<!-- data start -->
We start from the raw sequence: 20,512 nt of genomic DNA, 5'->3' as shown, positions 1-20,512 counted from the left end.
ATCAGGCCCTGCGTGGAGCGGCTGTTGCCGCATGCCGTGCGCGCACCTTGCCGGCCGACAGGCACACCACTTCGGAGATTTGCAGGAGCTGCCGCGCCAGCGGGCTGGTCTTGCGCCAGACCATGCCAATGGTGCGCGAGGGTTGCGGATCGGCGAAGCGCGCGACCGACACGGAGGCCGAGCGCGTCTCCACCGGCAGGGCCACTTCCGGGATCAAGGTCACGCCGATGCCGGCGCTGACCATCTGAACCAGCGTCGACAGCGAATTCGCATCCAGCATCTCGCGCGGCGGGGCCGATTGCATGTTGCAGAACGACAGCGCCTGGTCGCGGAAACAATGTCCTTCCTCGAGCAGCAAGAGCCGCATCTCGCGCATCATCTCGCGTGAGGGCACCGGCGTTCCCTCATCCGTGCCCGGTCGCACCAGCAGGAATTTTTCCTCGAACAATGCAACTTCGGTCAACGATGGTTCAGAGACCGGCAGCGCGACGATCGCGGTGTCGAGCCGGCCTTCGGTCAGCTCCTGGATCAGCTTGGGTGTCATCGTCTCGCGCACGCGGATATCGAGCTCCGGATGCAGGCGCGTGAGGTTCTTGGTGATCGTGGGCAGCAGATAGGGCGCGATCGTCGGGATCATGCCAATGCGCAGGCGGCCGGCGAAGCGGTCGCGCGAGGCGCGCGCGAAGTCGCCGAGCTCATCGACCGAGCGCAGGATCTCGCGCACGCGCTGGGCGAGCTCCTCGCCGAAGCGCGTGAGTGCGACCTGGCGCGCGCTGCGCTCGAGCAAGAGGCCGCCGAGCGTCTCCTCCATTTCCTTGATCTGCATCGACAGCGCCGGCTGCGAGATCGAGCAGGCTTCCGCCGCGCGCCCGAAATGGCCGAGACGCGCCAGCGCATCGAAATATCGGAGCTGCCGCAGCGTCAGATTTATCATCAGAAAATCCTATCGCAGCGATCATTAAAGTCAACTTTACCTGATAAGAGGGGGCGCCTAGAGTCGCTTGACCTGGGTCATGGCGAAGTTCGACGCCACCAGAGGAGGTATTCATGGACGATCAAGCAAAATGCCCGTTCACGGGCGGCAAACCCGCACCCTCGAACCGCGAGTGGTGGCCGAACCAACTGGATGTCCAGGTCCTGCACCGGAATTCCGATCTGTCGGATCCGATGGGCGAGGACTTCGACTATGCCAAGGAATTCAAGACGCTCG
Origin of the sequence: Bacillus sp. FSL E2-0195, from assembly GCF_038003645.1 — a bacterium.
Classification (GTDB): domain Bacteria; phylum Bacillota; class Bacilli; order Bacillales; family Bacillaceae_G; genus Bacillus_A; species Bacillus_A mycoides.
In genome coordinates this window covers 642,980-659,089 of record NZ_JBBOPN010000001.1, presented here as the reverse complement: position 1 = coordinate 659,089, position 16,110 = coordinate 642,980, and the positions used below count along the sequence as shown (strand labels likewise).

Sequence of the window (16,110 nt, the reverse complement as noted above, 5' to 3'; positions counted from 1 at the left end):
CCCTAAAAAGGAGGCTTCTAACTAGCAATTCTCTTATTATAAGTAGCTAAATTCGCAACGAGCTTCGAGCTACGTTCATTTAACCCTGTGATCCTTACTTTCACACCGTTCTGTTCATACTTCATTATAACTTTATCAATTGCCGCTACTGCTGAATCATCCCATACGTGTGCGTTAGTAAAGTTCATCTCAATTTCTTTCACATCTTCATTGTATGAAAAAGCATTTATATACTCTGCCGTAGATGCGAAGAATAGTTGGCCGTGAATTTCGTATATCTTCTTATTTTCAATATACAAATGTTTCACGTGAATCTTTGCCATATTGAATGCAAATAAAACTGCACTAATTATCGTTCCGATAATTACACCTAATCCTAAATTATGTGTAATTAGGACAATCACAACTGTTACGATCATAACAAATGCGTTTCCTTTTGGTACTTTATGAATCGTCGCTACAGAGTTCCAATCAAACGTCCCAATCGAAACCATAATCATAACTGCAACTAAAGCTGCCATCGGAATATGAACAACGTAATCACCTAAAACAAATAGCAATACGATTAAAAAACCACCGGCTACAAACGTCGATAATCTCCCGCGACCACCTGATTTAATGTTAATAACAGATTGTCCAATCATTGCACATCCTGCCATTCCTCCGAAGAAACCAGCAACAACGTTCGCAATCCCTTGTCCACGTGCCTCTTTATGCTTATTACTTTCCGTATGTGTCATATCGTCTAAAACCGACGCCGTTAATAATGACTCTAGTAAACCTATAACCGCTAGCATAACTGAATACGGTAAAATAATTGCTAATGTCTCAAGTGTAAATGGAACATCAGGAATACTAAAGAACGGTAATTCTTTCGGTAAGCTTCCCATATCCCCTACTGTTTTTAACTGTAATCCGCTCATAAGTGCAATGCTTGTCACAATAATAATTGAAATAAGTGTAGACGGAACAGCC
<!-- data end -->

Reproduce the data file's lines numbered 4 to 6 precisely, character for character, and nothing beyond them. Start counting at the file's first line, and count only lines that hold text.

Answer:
Classification (GTDB): domain Bacteria; phylum Bacillota; class Bacilli; order Bacillales; family Bacillaceae_G; genus Bacillus_A; species Bacillus_A mycoides.
In genome coordinates this window covers 642,980-659,089 of record NZ_JBBOPN010000001.1, presented here as the reverse complement: position 1 = coordinate 659,089, position 16,110 = coordinate 642,980, and the positions used below count along the sequence as shown (strand labels likewise).

Sequence of the window (16,110 nt, the reverse complement as noted above, 5' to 3'; positions counted from 1 at the left end):